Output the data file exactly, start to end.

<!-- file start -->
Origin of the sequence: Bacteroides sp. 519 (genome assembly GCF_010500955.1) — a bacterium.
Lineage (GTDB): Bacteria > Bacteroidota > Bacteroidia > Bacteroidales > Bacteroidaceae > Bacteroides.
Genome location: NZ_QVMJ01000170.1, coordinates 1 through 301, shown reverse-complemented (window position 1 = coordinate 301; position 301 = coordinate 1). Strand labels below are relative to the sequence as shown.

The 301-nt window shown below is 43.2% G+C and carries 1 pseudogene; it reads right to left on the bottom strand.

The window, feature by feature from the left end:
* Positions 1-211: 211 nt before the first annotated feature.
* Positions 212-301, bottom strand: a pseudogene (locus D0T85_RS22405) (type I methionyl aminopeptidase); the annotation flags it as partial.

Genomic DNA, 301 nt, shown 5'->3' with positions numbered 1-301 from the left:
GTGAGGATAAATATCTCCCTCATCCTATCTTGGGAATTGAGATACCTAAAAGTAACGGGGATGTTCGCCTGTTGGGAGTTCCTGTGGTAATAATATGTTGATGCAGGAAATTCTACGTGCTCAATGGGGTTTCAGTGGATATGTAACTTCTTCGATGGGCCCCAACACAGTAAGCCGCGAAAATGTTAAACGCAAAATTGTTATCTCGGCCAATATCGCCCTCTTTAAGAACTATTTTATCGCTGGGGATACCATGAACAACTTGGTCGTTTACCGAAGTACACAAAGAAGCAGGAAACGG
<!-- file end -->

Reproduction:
Origin of the sequence: Bacteroides sp. 519 (genome assembly GCF_010500955.1) — a bacterium.
Lineage (GTDB): Bacteria > Bacteroidota > Bacteroidia > Bacteroidales > Bacteroidaceae > Bacteroides.
Genome location: NZ_QVMJ01000170.1, coordinates 1 through 301, shown reverse-complemented (window position 1 = coordinate 301; position 301 = coordinate 1). Strand labels below are relative to the sequence as shown.

The 301-nt window shown below is 43.2% G+C and carries 1 pseudogene; it reads right to left on the bottom strand.

The window, feature by feature from the left end:
* Positions 1-211: 211 nt before the first annotated feature.
* Positions 212-301, bottom strand: a pseudogene (locus D0T85_RS22405) (type I methionyl aminopeptidase); the annotation flags it as partial.

Genomic DNA, 301 nt, shown 5'->3' with positions numbered 1-301 from the left:
GTGAGGATAAATATCTCCCTCATCCTATCTTGGGAATTGAGATACCTAAAAGTAACGGGGATGTTCGCCTGTTGGGAGTTCCTGTGGTAATAATATGTTGATGCAGGAAATTCTACGTGCTCAATGGGGTTTCAGTGGATATGTAACTTCTTCGATGGGCCCCAACACAGTAAGCCGCGAAAATGTTAAACGCAAAATTGTTATCTCGGCCAATATCGCCCTCTTTAAGAACTATTTTATCGCTGGGGATACCATGAACAACTTGGTCGTTTACCGAAGTACACAAAGAAGCAGGAAACGG